The first joists installed are meant to keep the support beam straight. If you merely set joists from one end of the house and work toward the other end, you can just about guarantee that the beam will get pushed out of position. So in this case we chose a joist on each side of the stair layout as the first joists. At the right end of the house, we measured from the rim joist layout line to the edge of the support beam, and rolled the first joist up on edge. Then we transferred this measurement to the bottom edge of the joist and made a layout mark. The crew member at the mudsill toenailed the joist to the mudsill, aligning it with the rim joist chalkline. A second crew member tapped the beam until it aligned with the layout mark on the joist and then nailed the joist to the beam. We repeated that procedure until four joists held the beam straight over its entire length. After that, it was safe to roll and nail the remaining joists, starting with the rim joist at one end. When all the joists on the front of the house were secure, we set the LVLs for the stair chase. LVLs come a full 10 in. wide, so each one had to be ripped down to 9¼ in. to match the actual width of a 2×10. After sliding the LVLs into place on their layout marks, they were nailed into place.
Once the joists at the front of the house were in place, we tackled the back joists. To load the back, joists were piled on the forklift so that the crew could lay them out easily. These joists had to be just over 14 ft. long to overlap the beam, which meant that 16-ft. lumber was specified on the materials list. But rather than waste the extra couple of feet by letting it overlap the front joists, we cut the excess off each joist and stacked it to use for blocking later.
Layout and installation of the back joists were straightforward, except over the bulkhead opening in the foundation. Here the rim joist had to be doubled to create a header that would span this opening, so the joists that landed over the bulkhead were moved inward 1½ in. to accommodate an extra thickness of rim joist stock. This extra length of rim joist was cut to fit between the joists closest to the sides of the bulkhead and was nailed to those joists (see the photo below). When the rim joist was later installed, it formed the second half of the header.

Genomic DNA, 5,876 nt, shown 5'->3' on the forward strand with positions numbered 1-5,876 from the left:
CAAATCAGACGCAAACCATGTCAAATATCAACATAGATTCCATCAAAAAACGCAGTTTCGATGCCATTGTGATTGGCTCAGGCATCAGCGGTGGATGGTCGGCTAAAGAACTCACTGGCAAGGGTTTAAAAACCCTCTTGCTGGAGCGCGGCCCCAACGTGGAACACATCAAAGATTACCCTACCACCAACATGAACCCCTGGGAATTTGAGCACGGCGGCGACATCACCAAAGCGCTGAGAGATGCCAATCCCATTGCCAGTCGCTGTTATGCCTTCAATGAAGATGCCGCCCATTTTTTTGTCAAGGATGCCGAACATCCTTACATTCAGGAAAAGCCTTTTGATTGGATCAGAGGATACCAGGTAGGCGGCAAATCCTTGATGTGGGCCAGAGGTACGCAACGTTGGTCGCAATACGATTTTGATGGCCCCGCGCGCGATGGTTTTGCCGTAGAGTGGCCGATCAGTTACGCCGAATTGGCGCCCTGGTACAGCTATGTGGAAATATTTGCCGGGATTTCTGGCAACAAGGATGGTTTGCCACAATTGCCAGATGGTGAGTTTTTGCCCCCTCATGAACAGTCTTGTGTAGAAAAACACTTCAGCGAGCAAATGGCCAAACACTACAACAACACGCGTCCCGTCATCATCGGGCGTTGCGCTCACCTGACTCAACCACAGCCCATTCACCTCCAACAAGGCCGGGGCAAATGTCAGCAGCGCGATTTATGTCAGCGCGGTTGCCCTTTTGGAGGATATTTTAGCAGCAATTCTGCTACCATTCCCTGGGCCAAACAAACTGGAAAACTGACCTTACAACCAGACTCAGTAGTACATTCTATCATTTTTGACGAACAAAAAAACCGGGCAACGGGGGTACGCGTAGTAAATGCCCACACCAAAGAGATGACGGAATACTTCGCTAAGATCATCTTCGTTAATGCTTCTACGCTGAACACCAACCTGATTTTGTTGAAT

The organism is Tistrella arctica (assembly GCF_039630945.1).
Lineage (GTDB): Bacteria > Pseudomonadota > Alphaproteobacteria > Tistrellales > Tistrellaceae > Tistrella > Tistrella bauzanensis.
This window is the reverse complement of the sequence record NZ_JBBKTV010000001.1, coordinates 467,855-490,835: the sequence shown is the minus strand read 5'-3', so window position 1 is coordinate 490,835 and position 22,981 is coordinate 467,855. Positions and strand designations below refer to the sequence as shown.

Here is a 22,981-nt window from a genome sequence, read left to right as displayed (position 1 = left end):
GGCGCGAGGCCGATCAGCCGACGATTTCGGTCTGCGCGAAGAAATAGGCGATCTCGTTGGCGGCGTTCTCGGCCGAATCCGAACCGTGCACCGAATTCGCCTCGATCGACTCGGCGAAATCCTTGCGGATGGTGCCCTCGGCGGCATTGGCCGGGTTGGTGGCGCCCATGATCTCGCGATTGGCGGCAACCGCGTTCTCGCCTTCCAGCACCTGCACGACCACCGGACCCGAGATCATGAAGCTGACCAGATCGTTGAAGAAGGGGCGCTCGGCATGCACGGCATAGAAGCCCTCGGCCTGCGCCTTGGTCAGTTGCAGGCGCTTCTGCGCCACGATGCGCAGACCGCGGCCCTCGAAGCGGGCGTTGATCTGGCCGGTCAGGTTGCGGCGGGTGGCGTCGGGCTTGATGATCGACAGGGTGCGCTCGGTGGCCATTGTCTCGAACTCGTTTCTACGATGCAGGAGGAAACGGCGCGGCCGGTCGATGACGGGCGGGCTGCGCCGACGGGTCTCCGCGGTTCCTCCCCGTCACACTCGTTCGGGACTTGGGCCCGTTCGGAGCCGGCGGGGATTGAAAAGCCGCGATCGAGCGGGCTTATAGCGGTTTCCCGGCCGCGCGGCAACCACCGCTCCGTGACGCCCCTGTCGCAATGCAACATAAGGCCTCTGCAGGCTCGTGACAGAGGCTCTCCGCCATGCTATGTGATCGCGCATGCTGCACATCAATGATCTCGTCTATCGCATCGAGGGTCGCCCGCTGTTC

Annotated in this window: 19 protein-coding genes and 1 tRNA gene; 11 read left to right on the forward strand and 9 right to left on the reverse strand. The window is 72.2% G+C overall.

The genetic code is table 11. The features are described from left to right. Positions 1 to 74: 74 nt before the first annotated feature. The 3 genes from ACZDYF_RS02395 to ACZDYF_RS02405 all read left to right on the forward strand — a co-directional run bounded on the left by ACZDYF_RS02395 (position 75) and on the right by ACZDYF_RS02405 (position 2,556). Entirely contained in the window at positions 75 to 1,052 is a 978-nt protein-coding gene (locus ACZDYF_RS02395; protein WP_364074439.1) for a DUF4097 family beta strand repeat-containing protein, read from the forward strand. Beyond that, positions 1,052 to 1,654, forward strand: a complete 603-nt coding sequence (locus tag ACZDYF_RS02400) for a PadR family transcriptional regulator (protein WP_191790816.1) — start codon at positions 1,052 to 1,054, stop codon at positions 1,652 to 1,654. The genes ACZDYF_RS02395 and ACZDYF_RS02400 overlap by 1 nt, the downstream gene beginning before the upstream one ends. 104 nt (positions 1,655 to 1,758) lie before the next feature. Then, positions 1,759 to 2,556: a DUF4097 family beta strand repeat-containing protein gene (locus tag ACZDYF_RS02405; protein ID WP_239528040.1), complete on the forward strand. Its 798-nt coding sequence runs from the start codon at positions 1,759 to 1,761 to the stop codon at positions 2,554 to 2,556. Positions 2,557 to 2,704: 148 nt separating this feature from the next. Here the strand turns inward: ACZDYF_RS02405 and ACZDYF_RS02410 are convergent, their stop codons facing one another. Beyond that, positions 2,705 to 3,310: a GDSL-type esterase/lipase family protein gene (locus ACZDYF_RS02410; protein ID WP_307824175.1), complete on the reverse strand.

The bulkhead required a header to span the opening, so an extra layer of rim joist stock was nailed to the shortened joists. The main rim joist itself will form the second half of the header when the two pieces are nailed together.
Installing rim joists The rim joists that run parallel to the floor joists are installed with the joists. The perpendicular rim joists—the ones that cap the ends of the joists—can either be installed as the floor joists go in or be added after the joists are in place. Their role is to hold the ends of the floor joists plumb and square to the mudsills.
Start by nailing the ends of the parallel rim joists into the perpendicular rims at the corners. Next, toenail the rims into the mudsills to draw them tight against the bottom corners of the joists. Now hook your tape on the end of the rim and line up the center of the first regular joist with the layout mark on the tape. Drive a nail through the rim and into the top of that joist to keep it in position. Hook your tape on the edge of the first joist and line the next joist on the layout mark. Secure it with a nail at the top. Keep the tape hooked on that first joist and continue down the row, nailing the tops of all the joists on the layout. Check as you go to make sure the joists are square to the top edge of the rim joist and not slightly twisted. When the top of each joist is secured with a nail, go back and drive the rest of the nails through the rims into the joists.
Installing headers The last major piece of floor framing to be installed on this job was the LVL header that fit between the doubled LVLs at each side of the stair chase. After the location of the header was laid out, we nailed temporary blocks to the bottom of the LVLs to support the header. Once the header was nailed into place, we removed the blocks and slipped metal joist hangers into place. Short stub joists completed the framing from the header to the support beam. Joist hangers were added later to connect the stubs to the LVL header.